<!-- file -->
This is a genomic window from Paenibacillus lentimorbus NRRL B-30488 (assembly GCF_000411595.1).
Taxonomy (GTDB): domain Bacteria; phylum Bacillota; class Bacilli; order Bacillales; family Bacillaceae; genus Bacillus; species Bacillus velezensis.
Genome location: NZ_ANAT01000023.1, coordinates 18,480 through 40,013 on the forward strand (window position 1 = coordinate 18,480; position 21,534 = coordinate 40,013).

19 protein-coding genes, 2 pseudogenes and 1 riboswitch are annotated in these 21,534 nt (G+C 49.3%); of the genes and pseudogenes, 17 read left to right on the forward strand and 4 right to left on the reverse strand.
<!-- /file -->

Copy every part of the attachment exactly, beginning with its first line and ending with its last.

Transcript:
This is a genomic window from Paenibacillus lentimorbus NRRL B-30488 (assembly GCF_000411595.1).
Taxonomy (GTDB): domain Bacteria; phylum Bacillota; class Bacilli; order Bacillales; family Bacillaceae; genus Bacillus; species Bacillus velezensis.
Genome location: NZ_ANAT01000023.1, coordinates 18,480 through 40,013 on the forward strand (window position 1 = coordinate 18,480; position 21,534 = coordinate 40,013).

19 protein-coding genes, 2 pseudogenes and 1 riboswitch are annotated in these 21,534 nt (G+C 49.3%); of the genes and pseudogenes, 17 read left to right on the forward strand and 4 right to left on the reverse strand.